Winter weather finally arrived in Fairbanks, but thanks to the elevation of the Birch Hill Recreation Area, temperatures today were roughly 20 degrees warmer than the official airport temperature hovering around -20 deg F. Unfortunately, Friday night winds in excess of 25 mph toppled leaves, twigs, and birch seed onto the trails, and the classical tracks as the lowest depression in the trail surface collected the most debris. Several of the SCUM (Sonot Kkaazoot organizers) had attempted to ski at Birch Hill on Saturday and commented that it was more like hiking on skis.
Once the winds had passed, the Birch Hill groomers started at 5:30 a.m. Sunday to drag out the tracks and reset them on almost all the trails. Sunday morning when we started at 11:00 a.m., the tracks were virtually 96% free of vegetative debris–an awesome improvement over Saturday. Below Jerome skis in the clean classical tracks while Kent overtakes him on the skate portion of the trail.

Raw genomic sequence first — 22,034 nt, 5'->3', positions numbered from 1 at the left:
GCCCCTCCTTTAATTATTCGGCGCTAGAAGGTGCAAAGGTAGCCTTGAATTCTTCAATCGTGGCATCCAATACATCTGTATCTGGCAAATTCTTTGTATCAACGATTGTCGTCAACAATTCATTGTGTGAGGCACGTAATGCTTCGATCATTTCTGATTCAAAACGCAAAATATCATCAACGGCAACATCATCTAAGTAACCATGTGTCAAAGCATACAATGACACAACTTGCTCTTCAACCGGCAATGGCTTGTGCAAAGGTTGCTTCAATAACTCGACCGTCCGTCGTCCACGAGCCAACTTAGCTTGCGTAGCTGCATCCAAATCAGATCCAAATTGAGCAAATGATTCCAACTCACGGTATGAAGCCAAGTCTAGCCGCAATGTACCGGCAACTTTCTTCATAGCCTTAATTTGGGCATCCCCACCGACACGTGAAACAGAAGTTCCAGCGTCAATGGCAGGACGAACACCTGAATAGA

So as a reminder, grooming doesn’t just take place when we get new snow or when races are planned. Groomers reset tracks when Mother Nature soils them. Groomers make snow that they haul to downhill corners where skiers have worn down the snow by snowplowing. While you were still sleeping (or leisurely drinking that first cup of coffee) this morning, the grooming crew had already begun their magic. Fuel, equipment maintenance, and some salary support comes from your trail donations. Please consider giving or adding to your gift so that we can continue to have the best ski conditions in the Interior (and thanks to the crazy winter weather, probably in the entire state right now). Weren’t the clean tracks today (and the 20 deg F temperature inversion) worth the cost of a latte or a beer? Think about it. How much was today’s ski worth to you?
Here’s the link to make your donation:
Happy New Year!
On 29 January 2015, Frank Soos, a primordial SCUM (and Sonot Kkaazoot volunteer in charge of registration and bib distribution) will accept the Alaska State Writer Laureate award for 2015 and 2016 at a banquet in Juneau.
Therefore, during our first ski in 2015, the SCUM honored our first SCUM Laureate (kneeling in front with red boot covers and the black SCUM hat) with the SCUM ski pole salute.
At a Fairbanks Arts Association reading and reception held Saturday, 3 January at the Bear Gallery in his honor, Frank read the following piece that expresses well the importance that ski trails play in our lives beyond sports.